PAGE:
“The biggest mistake people make about Sunny Beach is thinking it’s only for teenagers.” That’s what the Bulgarian tour operator Tanko Kovalev tells me.
Later, sprawled on a poolside lounger, idly speculating about the ages of my fellow guests, I think he might be right.
I see a good spread of retirees. The guy with a white walrus mustache, dozing under a tree, looks like a time traveler from the 19th century.
Affordable: Thomas W. Hodgkinson checks into the Riu Helios Paradise in Sunny Beach (pictured)
Thomas writes: “For about a decade, the central part of Sunny Beach — a pristine stretch of sand on Bulgaria’s Black Sea coast (above) — has swarmed with sunburnt teenagers drinking two liters of beer. But stay low or high and you can avoid the wet t-shirt contests and brawls.
The Riu Helios Paradise is “a 597-room four-star giant in terracotta,” writes Thomas. A hotel that “a little resembles Harrods furniture warehouse by the Thames”
Thomas walks along the beach Funny pub (above) … ‘where the action is’. He says it’s ‘Brit-Central’. He adds: “I spot a garish looking restaurant nearby. “We never close,” reads the sign outside.
For about a decade, the central part of Sunny Beach — a pristine strip of sand on Bulgaria’s Black Sea coast — has swarmed with sunburnt teenagers drinking two liters of beer. But stay low or high and you can avoid the wet t-shirt contests and brawls.
The biggest appeal is how cheap it is. Sunny Beach is considered one of the most affordable beach destinations in all of Europe.
Against this background, the appearance of the Riu Helios Paradise in which I am staying impresses me.
A four-star, 597-room terracotta behemoth that somewhat resembles the Harrods Furniture Depository on the Thames. I’m paying £40 a night all inclusive (alcohol too).
It has five restaurants. There are also four swimming pools. And if you’re feeling more adventurous, the Black Sea is on your doorstep.
Its water is oddly salty, making you feel more like you’re swimming in a lake. By the way, not black either. It owes its name to its violent winter storms, which are bad news for sailors.
My fellow guests are German and French but mostly British. John from Stoke Newington told me he bought a house nearby in 2005 for £12,000. Since then he has had nothing to do with it. He only comes to see it every few years. I strike up a conversation with two women from Bristol who are on their honeymoon. They have a lovely time but find it quiet in early May.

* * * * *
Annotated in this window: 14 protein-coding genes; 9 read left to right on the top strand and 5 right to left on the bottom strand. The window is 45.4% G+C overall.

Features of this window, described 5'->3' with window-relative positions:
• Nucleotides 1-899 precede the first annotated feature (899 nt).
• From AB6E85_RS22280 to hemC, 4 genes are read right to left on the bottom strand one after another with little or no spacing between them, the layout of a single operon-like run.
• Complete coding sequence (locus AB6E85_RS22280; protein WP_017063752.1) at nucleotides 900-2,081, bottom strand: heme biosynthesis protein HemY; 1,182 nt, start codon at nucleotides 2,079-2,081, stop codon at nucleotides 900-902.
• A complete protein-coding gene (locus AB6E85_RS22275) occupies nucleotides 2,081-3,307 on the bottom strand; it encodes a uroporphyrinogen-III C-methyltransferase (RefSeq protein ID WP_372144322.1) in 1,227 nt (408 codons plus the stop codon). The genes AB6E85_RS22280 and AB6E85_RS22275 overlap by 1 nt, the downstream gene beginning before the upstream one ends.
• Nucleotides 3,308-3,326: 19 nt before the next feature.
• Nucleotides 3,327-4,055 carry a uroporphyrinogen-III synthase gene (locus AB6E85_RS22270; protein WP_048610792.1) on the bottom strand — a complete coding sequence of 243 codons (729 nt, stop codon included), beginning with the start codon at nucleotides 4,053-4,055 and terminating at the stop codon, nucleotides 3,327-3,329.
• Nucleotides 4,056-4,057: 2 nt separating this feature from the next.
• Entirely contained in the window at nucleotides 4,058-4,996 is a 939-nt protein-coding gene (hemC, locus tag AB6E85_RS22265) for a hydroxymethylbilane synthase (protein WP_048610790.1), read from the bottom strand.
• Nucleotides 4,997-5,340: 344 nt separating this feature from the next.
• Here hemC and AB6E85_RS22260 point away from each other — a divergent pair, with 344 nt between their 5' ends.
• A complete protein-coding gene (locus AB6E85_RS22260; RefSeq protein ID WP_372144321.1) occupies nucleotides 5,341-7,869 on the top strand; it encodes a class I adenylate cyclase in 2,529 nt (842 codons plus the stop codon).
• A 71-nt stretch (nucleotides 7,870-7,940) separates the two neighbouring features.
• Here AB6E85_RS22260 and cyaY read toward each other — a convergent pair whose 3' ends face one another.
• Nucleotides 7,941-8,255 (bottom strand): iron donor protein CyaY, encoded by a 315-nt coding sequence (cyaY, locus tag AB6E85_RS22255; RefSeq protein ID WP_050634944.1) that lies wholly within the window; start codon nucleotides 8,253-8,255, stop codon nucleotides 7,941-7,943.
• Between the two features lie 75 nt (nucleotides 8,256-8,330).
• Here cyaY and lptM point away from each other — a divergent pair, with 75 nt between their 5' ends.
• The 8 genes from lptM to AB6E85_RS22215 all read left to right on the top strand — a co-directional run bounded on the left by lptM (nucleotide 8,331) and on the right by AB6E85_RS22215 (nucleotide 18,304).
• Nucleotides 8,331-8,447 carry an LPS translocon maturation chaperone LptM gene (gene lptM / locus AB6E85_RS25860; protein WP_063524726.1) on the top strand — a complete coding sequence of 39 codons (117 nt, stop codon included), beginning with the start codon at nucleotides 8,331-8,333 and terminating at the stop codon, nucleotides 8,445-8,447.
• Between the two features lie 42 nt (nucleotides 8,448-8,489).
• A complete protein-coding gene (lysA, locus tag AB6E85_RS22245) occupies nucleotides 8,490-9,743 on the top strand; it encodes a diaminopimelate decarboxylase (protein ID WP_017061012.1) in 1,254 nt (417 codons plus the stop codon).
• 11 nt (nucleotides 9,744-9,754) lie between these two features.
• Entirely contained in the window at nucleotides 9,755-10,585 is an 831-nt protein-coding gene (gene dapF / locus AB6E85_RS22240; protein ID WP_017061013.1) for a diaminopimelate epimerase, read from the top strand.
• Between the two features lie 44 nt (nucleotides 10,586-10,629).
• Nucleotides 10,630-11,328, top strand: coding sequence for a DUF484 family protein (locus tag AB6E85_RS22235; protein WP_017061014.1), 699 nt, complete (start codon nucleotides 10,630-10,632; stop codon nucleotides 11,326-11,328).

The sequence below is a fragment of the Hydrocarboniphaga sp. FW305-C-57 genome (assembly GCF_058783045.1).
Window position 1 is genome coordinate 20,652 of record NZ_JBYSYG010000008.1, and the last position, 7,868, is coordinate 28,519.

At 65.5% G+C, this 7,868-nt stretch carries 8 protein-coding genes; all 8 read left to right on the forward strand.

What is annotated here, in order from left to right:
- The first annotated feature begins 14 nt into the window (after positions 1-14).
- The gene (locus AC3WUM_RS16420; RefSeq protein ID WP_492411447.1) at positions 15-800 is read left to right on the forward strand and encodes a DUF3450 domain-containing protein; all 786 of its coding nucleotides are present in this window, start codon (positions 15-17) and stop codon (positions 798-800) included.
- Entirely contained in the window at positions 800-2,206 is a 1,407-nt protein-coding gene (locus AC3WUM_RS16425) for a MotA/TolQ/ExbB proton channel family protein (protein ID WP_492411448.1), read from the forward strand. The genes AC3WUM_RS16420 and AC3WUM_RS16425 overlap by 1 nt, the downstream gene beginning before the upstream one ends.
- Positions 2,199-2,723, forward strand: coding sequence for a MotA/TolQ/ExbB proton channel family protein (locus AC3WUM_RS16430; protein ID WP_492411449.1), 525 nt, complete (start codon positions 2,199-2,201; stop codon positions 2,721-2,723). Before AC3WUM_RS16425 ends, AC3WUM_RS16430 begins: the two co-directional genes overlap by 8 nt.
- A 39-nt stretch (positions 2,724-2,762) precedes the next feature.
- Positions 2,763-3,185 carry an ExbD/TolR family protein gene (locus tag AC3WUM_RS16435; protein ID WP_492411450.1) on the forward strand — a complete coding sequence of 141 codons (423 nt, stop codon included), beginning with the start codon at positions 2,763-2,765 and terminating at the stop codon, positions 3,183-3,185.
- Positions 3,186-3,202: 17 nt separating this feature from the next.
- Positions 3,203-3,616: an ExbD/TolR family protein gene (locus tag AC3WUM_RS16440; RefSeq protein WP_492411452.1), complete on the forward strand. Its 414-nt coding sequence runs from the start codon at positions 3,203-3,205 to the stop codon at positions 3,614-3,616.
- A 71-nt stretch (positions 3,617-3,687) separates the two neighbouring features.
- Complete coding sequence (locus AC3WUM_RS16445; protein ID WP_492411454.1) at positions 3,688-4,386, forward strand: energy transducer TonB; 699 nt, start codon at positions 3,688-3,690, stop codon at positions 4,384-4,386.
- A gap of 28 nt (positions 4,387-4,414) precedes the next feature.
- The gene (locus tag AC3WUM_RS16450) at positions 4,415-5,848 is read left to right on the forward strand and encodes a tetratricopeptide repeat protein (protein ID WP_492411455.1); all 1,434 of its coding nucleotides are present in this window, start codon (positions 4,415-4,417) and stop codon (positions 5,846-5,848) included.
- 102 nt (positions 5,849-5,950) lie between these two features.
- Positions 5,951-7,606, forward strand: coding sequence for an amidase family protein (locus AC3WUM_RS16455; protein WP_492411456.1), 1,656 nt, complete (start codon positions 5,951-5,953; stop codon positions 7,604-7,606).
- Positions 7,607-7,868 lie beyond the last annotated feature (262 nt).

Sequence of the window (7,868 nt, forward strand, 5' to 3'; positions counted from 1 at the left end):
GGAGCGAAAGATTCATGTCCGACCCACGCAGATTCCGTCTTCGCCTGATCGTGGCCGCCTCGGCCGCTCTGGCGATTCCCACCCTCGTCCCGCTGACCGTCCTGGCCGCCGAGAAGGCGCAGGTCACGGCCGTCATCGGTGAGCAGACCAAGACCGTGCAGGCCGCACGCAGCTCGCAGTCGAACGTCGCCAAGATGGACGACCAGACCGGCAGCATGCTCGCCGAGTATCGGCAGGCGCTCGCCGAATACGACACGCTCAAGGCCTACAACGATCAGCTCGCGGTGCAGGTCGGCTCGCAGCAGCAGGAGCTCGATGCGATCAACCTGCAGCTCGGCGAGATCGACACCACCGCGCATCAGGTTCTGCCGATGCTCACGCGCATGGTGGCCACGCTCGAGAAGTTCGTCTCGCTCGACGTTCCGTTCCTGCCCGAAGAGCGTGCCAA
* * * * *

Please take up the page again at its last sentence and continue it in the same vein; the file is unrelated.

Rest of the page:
Thomas’ fellow guests at the Riu Helios Paradise (above) “include Germans and French, but mostly Brits”
Thomas reveals that one of his fellow guests “had her purse stolen from the back of her wheelchair”.
TUI offers week-long all-inclusive packages staying at the Riu Helios Paradise (above) from £520 per person including flights
One of them, Shelley, had her purse stolen from the back of her wheelchair. It’s “disappointing,” she says.
In the evening they recommend the Funny Pub where the action is. A half hour walk along the beach, it’s Brit-Central. I spot a garish looking restaurant nearby. “We never close,” reads the sign outside.
At the bar, I enjoy my two-pound pint of local Kamenitza and strike up a conversation with a man from Swansea named Russell. As a poetry fan, I ask him if he likes Dylan Thomas.
“Rather for drinking than for writing,” comes the reply. Russell has also bought a small house an hour’s walk inland in the village of Tankovo. Every evening he takes big steps to the beach to drink the cheap beer.
Bounce and Viking are two of the most popular nightclubs in Sunny Beach (above). When Thomas searches them online, he finds “photos of squirming, happy youth: images of heaven or hell, depending on your definition.”
A dip in the Black Sea (up on Sunny Beach) is like swimming in a lake, Thomas reveals, as its water is “oddly salty.”
Thomas visited the ancient city of Nessebar (pictured) which is twenty minutes from the hotel. “It’s easy to explore and has incredible Byzantine churches,” he says
TUI offers week-long all-inclusive packages staying at the Riu Helios Paradise in Sunny Beach from £520 per person including flights (tui.co.uk).
Funny Pub is loud. The live band will play Can’t Help Falling In Love, Losing My Religion and Wish You Were Here. I ask the barman to recommend a couple of clubs and he calls back, ‘Bounce!’ and ‘Vikings!’ When I look online, I find photos of squirming, happy teenagers: pictures of heaven or hell, depending on your definition.
If you’re in the mood for culture, Sunny Beach offers that too.
Twenty minutes away, on a small peninsula jutting out into the Black Sea, is the ancient town of Nessebar. It’s easy to explore and home to incredible Byzantine churches. The icons and murals are beautiful to look at.
While snacking on my doner kebab at Nessebar’s Hemingway Restaurant (gosh, word has gotten around about that guy), I reflect on how I made the right choice when I came to Sunny Beach.
Nessebar was a discovery. But the highlight is spending a whole day at Helios Paradise’s many pools — reading, daydreaming, and eventually getting hold of a banana ice cream cone.